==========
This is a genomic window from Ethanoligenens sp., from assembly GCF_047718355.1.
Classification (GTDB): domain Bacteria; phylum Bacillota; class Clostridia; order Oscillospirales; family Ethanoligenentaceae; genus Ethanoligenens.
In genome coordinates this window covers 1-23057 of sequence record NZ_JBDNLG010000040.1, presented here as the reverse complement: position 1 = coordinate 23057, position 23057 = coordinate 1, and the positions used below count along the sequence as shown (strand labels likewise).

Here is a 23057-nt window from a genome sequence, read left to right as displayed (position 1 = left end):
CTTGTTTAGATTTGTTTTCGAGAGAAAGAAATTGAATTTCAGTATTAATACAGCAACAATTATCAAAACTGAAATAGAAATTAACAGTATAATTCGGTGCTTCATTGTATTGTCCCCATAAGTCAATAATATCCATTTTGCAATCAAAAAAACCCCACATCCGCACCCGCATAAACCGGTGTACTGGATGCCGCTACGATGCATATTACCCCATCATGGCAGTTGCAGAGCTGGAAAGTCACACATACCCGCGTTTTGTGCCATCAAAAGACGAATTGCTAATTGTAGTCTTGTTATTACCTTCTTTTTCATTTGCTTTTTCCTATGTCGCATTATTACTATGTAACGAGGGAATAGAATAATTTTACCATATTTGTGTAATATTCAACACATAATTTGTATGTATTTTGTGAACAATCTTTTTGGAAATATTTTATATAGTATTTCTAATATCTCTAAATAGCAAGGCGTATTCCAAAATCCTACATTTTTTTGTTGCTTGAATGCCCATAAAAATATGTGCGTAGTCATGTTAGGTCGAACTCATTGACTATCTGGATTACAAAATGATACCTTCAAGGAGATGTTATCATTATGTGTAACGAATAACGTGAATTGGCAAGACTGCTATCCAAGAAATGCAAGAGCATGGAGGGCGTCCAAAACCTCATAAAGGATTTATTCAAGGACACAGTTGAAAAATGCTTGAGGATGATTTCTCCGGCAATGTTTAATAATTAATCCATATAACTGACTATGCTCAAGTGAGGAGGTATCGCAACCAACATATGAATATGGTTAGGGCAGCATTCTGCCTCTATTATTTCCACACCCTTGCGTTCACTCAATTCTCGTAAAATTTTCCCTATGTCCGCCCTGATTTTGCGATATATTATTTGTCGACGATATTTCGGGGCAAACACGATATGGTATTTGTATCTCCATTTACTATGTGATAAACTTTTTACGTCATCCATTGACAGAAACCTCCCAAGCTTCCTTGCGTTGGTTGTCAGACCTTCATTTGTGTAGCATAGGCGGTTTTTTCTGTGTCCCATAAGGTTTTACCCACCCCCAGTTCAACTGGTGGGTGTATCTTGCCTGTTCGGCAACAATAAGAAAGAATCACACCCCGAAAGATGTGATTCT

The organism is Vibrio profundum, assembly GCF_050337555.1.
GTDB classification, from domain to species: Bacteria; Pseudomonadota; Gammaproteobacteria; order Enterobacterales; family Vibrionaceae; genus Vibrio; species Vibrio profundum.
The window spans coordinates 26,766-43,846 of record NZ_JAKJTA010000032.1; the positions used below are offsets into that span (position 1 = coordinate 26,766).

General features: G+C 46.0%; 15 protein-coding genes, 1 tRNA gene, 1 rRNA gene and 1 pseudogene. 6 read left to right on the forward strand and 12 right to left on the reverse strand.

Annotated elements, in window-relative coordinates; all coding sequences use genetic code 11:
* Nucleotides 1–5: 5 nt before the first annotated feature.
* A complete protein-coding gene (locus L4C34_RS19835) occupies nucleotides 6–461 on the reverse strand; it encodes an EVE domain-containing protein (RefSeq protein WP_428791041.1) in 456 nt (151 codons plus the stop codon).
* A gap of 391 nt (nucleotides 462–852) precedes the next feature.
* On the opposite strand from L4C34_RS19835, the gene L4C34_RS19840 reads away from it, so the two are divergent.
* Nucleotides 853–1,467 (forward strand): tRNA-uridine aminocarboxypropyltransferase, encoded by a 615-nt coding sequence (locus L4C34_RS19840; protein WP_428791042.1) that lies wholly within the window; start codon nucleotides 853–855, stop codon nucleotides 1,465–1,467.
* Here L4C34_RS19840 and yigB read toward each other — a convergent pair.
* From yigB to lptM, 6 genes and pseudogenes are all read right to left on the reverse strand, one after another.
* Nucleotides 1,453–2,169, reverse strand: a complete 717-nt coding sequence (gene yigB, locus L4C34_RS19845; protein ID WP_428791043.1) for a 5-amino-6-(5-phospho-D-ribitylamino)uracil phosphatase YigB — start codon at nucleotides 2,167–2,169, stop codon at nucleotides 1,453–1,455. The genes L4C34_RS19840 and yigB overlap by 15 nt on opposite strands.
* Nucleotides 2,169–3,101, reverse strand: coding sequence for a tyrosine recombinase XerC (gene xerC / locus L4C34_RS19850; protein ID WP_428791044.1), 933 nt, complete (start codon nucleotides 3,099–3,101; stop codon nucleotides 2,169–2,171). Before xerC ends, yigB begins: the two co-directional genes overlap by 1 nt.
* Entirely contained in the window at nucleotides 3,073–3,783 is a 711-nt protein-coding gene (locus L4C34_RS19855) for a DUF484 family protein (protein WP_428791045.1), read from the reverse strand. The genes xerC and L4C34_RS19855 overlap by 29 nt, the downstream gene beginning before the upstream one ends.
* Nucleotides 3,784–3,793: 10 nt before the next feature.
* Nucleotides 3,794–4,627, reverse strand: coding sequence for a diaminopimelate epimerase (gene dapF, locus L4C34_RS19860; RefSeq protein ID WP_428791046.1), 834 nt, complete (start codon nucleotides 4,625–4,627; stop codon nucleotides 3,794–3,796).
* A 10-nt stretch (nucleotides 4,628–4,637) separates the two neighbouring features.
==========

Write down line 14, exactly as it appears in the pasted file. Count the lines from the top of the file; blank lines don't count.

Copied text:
* On the opposite strand from L4C34_RS19835, the gene L4C34_RS19840 reads away from it, so the two are divergent.